On June 4th, a legendary battle took pace over the pacific sea. The battle of midway was the turning for America in World War 2. The air attacks of Japan and America would continue for many days. America won the battle and took out half of Japans carriers. It battle was a great victory for America, considering the fact that japan had much greater forces. This battle was the start of America taking control of the war over the pacific. This battle took place six months after japans first strike a Pearl Harbor. Many histories say this was the greatest air battle of all time. America not only proved that numbers didn’t matter, but showed that only leaders with clear eyes and soldiers with heart can win a battle of any size.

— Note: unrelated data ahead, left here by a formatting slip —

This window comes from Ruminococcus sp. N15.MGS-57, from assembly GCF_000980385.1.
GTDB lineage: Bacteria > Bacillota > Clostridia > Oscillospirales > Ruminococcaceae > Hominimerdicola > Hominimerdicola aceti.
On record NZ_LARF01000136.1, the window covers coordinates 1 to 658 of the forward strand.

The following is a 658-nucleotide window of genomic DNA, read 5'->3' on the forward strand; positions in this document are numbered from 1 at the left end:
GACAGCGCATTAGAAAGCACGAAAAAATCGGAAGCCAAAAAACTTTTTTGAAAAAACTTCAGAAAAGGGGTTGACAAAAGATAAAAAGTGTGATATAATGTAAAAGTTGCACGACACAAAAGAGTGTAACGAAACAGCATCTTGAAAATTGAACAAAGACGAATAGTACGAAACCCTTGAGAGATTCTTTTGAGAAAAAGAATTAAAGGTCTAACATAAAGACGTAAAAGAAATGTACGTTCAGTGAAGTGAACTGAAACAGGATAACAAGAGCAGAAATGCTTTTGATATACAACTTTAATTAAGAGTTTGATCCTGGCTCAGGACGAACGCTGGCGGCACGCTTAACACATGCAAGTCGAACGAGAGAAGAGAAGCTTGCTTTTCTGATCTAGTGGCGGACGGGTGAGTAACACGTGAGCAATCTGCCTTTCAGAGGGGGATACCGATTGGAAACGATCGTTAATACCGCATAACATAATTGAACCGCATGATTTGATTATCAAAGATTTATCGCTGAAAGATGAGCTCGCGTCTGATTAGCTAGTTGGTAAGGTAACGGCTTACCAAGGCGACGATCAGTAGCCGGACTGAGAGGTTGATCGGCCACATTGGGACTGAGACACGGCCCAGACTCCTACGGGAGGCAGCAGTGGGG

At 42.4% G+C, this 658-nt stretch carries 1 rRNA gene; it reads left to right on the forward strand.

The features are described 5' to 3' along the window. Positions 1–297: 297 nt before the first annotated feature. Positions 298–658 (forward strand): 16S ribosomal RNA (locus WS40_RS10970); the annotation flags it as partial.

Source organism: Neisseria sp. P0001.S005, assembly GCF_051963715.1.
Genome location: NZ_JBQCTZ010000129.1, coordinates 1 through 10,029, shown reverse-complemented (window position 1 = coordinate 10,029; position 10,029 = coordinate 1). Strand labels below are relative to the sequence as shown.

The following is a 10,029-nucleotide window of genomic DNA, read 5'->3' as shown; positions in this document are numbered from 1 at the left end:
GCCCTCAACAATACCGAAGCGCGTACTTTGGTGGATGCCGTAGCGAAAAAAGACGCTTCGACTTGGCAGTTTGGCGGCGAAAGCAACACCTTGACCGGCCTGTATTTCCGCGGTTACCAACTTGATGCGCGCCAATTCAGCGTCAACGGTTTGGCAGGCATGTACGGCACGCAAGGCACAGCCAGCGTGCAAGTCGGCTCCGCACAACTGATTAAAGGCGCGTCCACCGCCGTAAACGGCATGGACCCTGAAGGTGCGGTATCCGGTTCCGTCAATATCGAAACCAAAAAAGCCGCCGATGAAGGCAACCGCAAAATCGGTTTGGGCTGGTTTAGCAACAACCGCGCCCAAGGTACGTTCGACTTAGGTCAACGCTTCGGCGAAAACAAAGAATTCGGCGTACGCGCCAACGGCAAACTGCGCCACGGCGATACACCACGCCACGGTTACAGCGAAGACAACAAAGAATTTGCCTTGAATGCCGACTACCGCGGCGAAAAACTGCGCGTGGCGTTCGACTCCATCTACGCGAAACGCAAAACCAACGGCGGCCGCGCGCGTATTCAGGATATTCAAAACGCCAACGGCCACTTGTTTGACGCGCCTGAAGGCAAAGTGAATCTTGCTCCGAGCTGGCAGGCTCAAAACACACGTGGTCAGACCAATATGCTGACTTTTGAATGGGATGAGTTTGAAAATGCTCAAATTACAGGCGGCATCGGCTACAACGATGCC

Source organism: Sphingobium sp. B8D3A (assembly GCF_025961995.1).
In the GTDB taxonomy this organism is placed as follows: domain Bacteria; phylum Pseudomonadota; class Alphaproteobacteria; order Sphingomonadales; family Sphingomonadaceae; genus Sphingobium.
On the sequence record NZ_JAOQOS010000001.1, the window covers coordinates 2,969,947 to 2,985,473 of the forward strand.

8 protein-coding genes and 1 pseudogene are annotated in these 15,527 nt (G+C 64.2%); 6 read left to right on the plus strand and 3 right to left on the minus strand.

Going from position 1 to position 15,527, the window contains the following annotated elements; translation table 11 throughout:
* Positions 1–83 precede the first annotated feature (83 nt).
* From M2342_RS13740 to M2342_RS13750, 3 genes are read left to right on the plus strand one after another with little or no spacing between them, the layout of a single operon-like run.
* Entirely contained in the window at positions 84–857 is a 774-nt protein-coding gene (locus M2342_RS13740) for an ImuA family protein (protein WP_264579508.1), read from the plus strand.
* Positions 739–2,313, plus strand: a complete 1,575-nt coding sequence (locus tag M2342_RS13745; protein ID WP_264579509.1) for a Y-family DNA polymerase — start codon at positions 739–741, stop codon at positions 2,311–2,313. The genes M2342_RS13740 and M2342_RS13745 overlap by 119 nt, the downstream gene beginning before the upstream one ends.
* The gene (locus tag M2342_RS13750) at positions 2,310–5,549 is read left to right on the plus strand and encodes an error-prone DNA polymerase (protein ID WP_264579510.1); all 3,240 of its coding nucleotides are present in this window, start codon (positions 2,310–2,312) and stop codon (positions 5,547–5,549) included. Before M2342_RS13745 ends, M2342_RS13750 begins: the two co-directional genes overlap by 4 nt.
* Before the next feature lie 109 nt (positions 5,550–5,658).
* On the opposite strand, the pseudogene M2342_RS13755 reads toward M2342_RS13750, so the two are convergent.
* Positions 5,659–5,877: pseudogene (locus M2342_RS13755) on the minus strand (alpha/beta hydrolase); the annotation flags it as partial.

The Changing Role and Status of Women in Britain Since 1900 Before the Victorian era, women were deemed very much as second class citizens; any idea of women being anywhere near as equal to men would be having been thought ridiculous before this era. But the Victorian era was one of innovation and change, everything was questioned; religion, society and the idea of women being equal to men. But would British politics surely allow women the vote, many men thought that if women were allowed to vote, they might have been kicked out of office due to sheer weight of numbers. The idea of women suffrage began during the 1800s when many powerful land owners who were women thought why they should not have the vote when they are just as powerful and influential as many men. Entering this world at the same time was the lady philanthropist who wanted to go on a journey of self discovery; they found that going out to help people instead of remaining in their so called "domestic havens" was so much more fulfilling.